“That is why we are making a special effort in this election to get some visibility and get our voices heard. Our vote is important because we all come to a consensus and collectively decide which party to vote for,” said Kusum, who is based in New Delhi.

In Kolkata, sex workers are taking their demands directly to candidates for the first time. Sex workers have lobbied two-thirds of the 150-plus candidates standing in West Bengal, where Kolkata is located, to sign declarations of support for their demands. Election results are expected on 23 May.

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Indian Sex Workers lobby for pensions and healthcare by Amrit Dhillon

May 16th, 2019

REUTERS: No sewing please, we're sex workers: Thai prostitutes battle stigma

A group of women sit around a table making dreamcatchers with colorful bits of yarn, chatting about their families, work and the thick smog enveloping Chiang Mai city in northern Thailand.

Just another workplace scene, except the women are all sex workers who meet their clients at Can Do Bar, which they own as a collective, benefitting from health insurance, fixed hours and time off - which are typically denied to sex workers.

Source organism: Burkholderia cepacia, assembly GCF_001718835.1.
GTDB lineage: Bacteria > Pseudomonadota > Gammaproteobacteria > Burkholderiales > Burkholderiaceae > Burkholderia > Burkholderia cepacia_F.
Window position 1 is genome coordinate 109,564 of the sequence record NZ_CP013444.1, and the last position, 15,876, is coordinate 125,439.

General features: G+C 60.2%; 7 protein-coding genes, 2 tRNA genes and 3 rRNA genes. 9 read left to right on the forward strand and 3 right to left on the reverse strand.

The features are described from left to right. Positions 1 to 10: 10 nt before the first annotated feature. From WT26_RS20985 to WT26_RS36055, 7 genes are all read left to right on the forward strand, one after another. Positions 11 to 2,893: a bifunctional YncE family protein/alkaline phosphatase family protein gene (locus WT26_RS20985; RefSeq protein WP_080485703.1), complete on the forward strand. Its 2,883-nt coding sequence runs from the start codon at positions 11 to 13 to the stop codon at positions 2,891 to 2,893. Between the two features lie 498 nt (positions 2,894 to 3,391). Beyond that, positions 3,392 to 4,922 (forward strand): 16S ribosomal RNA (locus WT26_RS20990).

The bar was set up in 2006 by Empower Foundation, a non-profit founded in Bangkok’s Patpong red-light district for sex workers who are still stigmatized despite widespread tolerance of Thailand’s thriving sex industry.

Thousands of Thai and migrant sex workers have learned from Empower to negotiate with bar and massage parlor owners for better conditions, and to lobby the government to decriminalize their work to improve their incomes, safety and wellbeing.

“People say we should stop doing what we do, and sew or bake cookies instead - but why are only those jobs considered appropriate?” said Mai Chanta, a 30-something native of Chiang Mai, who has been a sex worker for about eight years.

“This is what we choose to do, and we feel a sense of pride and satisfaction that we are just like other workers,” said Mai, dressed in a calf-length skirt and a t-shirt that reads “United Sex Workers Nations”.

Millions of women across the world choose sex work to make an income. Yet only a few countries - including Australia, New Zealand, Germany, the Netherlands, Senegal and Peru - recognize it as legal, leaving prostitutes elsewhere vulnerable to abuse.

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No sewing please, we're Sex Workers: Thai prostitution battle stigma by Rina Chandran